I’m in the process of wrapping up a long period of working remotely at least part-time from home, beginning in 2006 when I enrolled in a PhD program and continuing through my time at the Ada Initiative and at Stripe to this year. My take on working remotely in future is really “it depends on the details” (and likely different details for different organizations). To that end, I contributed some suggested questions you could ask to Hypothesis’s Working remotely guide, which they’ve incorporated in a slightly edited form. Here’s my original questions; I’ve also added a few more at my … Continue reading Learning more about a remote working position
There’s a fascinating discussion around technical interviews recently; would both candidate experience and hiring signal be improved by revising the current round of (basically Google-inspired) non-runnable algorithm-centric coding examples completed under time pressure? I’ve been following Thomas Ptacek’s tweets about it for a few months, for example: “We could have you write and test code like a normal person, but instead we interview you based on something utterly unlike coding”. — Thomas H. Ptacek (@tqbf) March 28, 2016 @gayle @edropple Yes, I DEFINITELY think no interview better than algorithm interview. — Thomas H. Ptacek (@tqbf) March 9, 2015 Then last … Continue reading Tech interviews, too much homework, and the motherhood question
The year. Otherwise your event for the 18th April might be in a few weeks, or it may be a stale webpage from your very successful and very over event in 2004. The weekday. Otherwise I can’t intersect your event’s day and my (ridiculously complicated) personal calendar in my head and figure out if this is a Tuesday probably-I-could-swing-it event or a Wednesday nope-I’ll-be-in-Melbourne event without authenticating to some device and opening my calendar navigating to the day and… SQUIRREL. If you are kind-hearted, you could add a few of very very many pieces of information suggested in the AdaCamp … Continue reading Facts to definitely give when advertising your event, an incomplete list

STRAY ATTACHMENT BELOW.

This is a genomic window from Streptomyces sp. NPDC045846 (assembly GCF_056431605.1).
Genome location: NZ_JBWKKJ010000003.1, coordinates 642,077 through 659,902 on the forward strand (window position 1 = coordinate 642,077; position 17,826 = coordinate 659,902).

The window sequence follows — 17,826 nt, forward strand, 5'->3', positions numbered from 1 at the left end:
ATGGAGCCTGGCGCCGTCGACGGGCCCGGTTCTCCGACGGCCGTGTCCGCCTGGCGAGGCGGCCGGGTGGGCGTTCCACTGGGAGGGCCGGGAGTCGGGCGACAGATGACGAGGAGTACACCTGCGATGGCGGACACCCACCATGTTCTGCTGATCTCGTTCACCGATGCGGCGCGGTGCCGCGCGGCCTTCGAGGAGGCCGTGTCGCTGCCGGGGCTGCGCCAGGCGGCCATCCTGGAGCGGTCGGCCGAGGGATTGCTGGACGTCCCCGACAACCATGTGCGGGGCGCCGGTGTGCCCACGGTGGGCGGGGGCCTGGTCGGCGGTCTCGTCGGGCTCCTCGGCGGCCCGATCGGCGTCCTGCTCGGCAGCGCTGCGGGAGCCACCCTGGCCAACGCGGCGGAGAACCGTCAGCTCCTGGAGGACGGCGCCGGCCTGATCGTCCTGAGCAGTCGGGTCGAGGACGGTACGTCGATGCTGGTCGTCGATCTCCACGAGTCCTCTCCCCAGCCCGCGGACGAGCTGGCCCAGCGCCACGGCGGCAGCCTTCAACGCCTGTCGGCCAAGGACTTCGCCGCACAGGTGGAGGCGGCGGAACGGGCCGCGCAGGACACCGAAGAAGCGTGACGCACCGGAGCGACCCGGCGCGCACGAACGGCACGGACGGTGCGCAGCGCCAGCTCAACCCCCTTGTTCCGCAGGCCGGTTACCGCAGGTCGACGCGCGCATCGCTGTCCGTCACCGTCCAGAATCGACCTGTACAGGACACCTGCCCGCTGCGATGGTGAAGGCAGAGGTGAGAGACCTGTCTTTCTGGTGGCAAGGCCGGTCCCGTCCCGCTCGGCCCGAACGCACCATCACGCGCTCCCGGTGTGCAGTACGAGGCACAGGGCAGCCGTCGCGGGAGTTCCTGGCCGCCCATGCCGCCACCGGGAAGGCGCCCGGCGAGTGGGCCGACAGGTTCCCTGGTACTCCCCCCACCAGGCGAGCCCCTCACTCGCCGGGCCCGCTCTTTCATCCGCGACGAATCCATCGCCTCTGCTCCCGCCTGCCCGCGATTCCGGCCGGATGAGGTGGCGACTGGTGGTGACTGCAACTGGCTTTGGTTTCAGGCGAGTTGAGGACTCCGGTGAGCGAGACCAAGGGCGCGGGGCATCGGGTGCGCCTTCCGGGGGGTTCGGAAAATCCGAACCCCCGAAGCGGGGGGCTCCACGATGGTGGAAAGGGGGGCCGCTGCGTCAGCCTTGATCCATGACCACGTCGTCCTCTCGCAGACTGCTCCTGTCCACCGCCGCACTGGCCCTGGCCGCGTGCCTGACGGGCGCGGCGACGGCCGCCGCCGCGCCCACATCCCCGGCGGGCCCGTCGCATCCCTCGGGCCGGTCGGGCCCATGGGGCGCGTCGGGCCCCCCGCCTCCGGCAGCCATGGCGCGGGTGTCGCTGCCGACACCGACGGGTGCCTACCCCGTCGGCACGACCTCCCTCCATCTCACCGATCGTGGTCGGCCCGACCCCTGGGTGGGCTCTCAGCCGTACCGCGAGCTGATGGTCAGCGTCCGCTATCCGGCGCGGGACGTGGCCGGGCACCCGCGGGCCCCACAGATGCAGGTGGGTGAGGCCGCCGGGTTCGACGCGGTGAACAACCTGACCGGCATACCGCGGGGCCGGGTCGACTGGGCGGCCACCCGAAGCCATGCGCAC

This is the 92nd monthly Down Under Feminists Carnival. This edition of the carnival gathers together December 2015 writing of feminist interest by writers living in Australia and New Zealand.
Telsa Gwynne, whom I knew through my time in the LinuxChix community between 2000 and around 2007, died this week: Last night my friend Telsa Gwynne died, after a long battle with cancer. Beloved of many in the Open Source community, we shall all miss her — Alec Muffett (@AlecMuffett) November 3, 2015 Telsa is the direct inspiration for the entire 15 years of content on this website, especially the personal diary. Before joining LinuxChix, I first knew Telsa through her online diary (its archival title, “This was a diary, once”, is painful to read now), which I heard about … Continue reading Remembering Telsa Gwynne
Greens MLC Dr Mehreen Faruqi, is campaigning for the decriminalisation of abortion in NSW. Learn more about the campaign at the Decriminalise Abortion page on Faruqi’s website.
This morning, Australia’s mandatory 2 year data retention regime began. Internet activity through Australian ISPs including mobile phone providers is now recorded.
With yesterday’s release of Spam All the Links, I’ve finished my long awaited project of departing the Geek Feminism blog. I was involved in the blog on, if not from the first day of its existence, at least from the first week of it. My involvement in the blog was huge, and comprises among other things: over 200 posts to the blog founding and for a long time running the Ask a Geek Feminist, Wednesday Geek Woman and Cookie of the Week series doing a linkspam post by myself multiple times a week for about a year recruiting the initial … Continue reading Blogging for Geek Feminism, a short history
Data retention is coming to Australia very soon. “[Data retained] includes your name, address and other identifying information, your contract details, billing and payment information…”
This is the 79th monthly Down Under Feminists Carnival. This edition of the carnival gathers together November 2014 posts of feminist interest by writers living in Australia and New Zealand.